Great pumpkins! Grower wins trifecta of giant food titles In this Oct. 7, 2017, photo provided by Susan Jutras, Joe Jutras stands with his world record breaking, 2,118-pound squash, following a weigh-in at Frerichs Farm in Warren, R.I. (Susan Jutras via AP)
Great pumpkins! Grower wins trifecta of giant food titles
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A Rhode Island grower is first in the world to achieve three records in the hobby of growing enormous foods. The three world records consist of the heaviest pumpkin and the longest long gourd. And now it includes the heaviest squash.

Joe Jutras previously broke two records. Joe got his third last weekend when he smashed the giant squash record. It  weighed more than a ton. His green squash tipped the scales at 2,118 pounds. This was at Frerichs Farm in Warren last Saturday.

His other titles came in 2006. That is when he broke the record for longest gourd. It was a 126.5-inch gourd. In 2007, he broke the record for largest pumpkin. It weighed in at 1,689 pounds. 

Both previous records have since been surpassed. But Jutras is the only grower so far to break world records in the three most competitive categories.

"It feels great," Jutras said Monday. "It's really been a goal of mine to try to achieve this."

Jutras has been working on the three records for a decade, since his pumpkin win. He was close to the goal a few years ago. But then a squash on track to break the record split. Now 62, Jutras recently retired from his work as a high-end cabinet maker. He wants to devote more time to his hobby.

Jutras noted that others had won multiple world records for fruits and vegetables before. But they won in categories such as carrots that are not as competitive.

He credits a new soil cultivation technique and a seed from last year's world record breaker for this year's win.

Ron Wallace is a multi-time pumpkin record breaker. He called Jutras' feat "unbelievable." He said Jutras' accomplishment showed the best of the hobby. "It's about people competing and pushing the boundaries," he said.

Jutras said his fruit is headed to New York City. It will be on display this month at the New York Botanical Garden.

In February, he'll receive a coveted "green jacket" honor for his squash record. He will get it at the annual convention in Oregon of the Great Pumpkin Commonwealth. It is thought of as the NFL of giant fruit and vegetable growing.

Asked what he plans to do next after achieving the trifecta, he said he's been thinking about the bushel gourd.

"I think the record now is about 279 pounds," Jutras said. "That might be something I might want to get into a bit."

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CRITICAL THINKING QUESTION
What might go into growing humongous fruits and vegetables?
Write your answers in the comments section below


COMMENTS (52)
  • holdenj-orv
    10/13/2017 - 01:54 p.m.

    Insert "James and the Giant Peach" but with Pumpkin here

  • kirshaunm-orv
    10/13/2017 - 02:10 p.m.

    lots of care. Like sun, and water. But I really don't understand how you could determine how to grow humongous fruits and vegetables?

  • kiannar-cel
    10/17/2017 - 12:00 p.m.

    Tedious labor goes into growing humongous fruits and vegetables. Many chemicals go into producing a greater quality of a fruit. In my opinion, I like the idea of making fruit larger and trying new things. It's awesome that his fruit will be on display in New York and that he will receive a prize for his dedication.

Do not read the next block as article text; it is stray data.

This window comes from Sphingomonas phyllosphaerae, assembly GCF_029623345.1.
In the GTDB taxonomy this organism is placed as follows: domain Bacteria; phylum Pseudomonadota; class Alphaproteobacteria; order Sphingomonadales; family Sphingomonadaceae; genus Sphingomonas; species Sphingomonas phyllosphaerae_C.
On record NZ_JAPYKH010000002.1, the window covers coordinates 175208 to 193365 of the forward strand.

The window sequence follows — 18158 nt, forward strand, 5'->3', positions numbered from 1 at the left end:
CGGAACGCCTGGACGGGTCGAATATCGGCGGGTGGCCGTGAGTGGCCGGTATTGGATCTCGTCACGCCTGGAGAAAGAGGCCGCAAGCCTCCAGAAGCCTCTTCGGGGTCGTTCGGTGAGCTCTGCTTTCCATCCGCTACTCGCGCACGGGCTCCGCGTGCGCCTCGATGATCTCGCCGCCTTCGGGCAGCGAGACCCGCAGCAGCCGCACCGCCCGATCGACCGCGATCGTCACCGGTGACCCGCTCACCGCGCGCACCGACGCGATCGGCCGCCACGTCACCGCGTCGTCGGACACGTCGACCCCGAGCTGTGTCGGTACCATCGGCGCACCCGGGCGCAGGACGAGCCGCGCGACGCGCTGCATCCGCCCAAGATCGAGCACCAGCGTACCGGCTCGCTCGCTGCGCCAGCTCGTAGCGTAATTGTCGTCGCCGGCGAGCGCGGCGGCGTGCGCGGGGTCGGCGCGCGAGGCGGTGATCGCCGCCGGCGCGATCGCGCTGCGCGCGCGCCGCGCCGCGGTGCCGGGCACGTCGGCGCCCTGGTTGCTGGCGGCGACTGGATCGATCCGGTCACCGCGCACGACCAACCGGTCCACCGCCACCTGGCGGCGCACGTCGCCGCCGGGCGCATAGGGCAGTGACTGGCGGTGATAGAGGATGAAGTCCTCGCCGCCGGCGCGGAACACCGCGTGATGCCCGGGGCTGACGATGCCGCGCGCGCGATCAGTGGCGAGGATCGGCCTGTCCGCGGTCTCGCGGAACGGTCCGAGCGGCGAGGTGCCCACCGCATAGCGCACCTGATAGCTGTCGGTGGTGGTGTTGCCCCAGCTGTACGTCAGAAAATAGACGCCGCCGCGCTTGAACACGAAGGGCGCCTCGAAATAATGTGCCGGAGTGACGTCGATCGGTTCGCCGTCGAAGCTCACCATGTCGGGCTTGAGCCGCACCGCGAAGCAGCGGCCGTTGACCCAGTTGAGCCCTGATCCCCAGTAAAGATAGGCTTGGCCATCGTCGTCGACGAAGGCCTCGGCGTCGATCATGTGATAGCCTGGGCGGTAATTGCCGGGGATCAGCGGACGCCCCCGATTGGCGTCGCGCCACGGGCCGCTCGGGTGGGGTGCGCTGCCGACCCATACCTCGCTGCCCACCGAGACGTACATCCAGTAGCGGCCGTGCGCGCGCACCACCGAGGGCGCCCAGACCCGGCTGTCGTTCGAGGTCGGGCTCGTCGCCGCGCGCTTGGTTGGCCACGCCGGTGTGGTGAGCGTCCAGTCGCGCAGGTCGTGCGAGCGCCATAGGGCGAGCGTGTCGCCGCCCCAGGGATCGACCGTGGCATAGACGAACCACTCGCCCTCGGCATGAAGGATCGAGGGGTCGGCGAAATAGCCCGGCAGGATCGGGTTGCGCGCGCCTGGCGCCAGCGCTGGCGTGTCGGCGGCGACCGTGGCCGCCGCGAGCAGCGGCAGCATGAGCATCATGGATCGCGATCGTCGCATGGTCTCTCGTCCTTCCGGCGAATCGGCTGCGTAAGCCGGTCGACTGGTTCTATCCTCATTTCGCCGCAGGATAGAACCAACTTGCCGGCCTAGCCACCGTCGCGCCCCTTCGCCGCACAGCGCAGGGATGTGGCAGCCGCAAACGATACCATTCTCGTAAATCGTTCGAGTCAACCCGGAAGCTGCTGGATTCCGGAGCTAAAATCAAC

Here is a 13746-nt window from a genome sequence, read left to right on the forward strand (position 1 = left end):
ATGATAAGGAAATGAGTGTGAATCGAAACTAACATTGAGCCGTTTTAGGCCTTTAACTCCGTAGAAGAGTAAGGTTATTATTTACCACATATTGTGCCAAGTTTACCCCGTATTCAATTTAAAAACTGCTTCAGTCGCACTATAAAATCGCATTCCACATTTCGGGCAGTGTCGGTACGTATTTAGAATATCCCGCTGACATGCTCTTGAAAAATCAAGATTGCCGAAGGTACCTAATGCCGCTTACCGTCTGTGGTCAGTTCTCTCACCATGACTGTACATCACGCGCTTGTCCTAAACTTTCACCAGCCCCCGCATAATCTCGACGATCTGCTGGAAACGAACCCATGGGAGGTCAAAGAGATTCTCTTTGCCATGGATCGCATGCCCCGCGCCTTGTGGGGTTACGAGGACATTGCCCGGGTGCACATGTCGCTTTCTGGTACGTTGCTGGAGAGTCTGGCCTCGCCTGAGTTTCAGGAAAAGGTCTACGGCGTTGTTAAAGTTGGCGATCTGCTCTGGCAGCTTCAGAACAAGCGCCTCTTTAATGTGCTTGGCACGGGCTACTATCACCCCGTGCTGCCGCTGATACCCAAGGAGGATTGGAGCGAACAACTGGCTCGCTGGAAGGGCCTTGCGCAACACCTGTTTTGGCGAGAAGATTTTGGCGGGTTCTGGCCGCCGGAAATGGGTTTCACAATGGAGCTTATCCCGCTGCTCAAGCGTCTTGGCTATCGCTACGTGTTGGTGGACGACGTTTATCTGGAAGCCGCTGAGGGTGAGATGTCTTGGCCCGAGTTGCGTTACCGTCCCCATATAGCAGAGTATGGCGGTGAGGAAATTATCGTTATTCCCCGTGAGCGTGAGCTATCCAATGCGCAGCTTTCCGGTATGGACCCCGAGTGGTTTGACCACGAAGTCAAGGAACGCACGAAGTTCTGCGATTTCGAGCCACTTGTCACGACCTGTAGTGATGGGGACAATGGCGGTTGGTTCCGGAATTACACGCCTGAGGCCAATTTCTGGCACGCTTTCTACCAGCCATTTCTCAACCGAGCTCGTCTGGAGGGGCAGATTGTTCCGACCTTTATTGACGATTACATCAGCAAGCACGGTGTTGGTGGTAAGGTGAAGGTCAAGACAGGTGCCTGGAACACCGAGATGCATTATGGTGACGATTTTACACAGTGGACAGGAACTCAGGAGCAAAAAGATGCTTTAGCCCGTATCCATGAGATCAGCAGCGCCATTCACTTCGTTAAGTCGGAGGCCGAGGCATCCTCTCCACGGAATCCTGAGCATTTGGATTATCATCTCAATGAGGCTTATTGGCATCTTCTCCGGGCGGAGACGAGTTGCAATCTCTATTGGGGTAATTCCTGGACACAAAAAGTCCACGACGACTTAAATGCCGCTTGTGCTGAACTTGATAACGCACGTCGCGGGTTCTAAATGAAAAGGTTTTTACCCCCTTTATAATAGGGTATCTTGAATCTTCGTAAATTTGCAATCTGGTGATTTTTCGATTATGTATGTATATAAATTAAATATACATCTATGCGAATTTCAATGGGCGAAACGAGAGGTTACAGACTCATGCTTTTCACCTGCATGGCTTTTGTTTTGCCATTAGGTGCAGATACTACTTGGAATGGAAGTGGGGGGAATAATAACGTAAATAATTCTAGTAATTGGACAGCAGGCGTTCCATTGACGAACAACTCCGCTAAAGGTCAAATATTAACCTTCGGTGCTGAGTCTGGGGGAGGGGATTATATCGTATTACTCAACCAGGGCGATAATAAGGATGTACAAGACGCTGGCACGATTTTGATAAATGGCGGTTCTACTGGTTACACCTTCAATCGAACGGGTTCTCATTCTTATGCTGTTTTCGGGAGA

• Nolan-bla
    10/19/2017 - 09:18 a.m.

    The secret behind growing humungous fruits and vegetables is the correct soil quality, lots of sun, rain, fertilizer, and if you want to cheat then add chemicals. Another factor to growing giant fruits and vegetables is the germination stage, without this stage going correctly, the fruit or vegetable won't have a good start, without a good start the plant won't grow well. This article was very interesting, and Joe Jutras is obviously a very talented plant grower.

  • destinys-orv
    10/19/2017 - 11:35 a.m.

    i do not now what i well do put i no it will be good to eat because it is just fruits and vegetables

  • jackiek-orv
    10/19/2017 - 11:42 a.m.

    that's interesting i wonder what they do with the fruits after they won or lost.

  • madysonw-cel
    10/19/2017 - 12:29 p.m.

    Joe Jutras said that he used a seed a past winner had given him and used a certain type of soil. I think it takes a lot of patience and care to get a fruit or vegetable to get that big.

  • Kathryn-bla
    10/19/2017 - 02:18 p.m.

    I think a lot of chemicals go into growing fruits and vegetables. The chemicals would be helpful for the plants go grow but bad for us to eat. Some types of chemicals could get us very sick. The chemicals are only good for plants. They would have to put in a lot of hard work into growing a fruit or vegetable.

  • John-bla1
    10/19/2017 - 02:56 p.m.

    That is one of the most biggest pumpkins I have ever scene in my whole life. Its really cool how they do these contest. Now I really want to go to a pumpkin contest. Now I want to go to fairs now to see these cool contest now because I never really go to fairs anymore. This was a great article and some great big pumpkins.

  • Catherine-bla
    10/19/2017 - 03:55 p.m.

    What I think goes into growing humongous fruits and vegetables are all the nutrients put into the fruit, vegetable, or plant. Some nutrients are good for the plant and some of the nutrients help the plant grow.What i found in the article is that the article showed that the contestant took a seed from another big plant and put in into the plant to make the plant grow. And seeds are a type of nutrient. And that is why i think that nutrients are what go into growing humongous fruits and vegetables.

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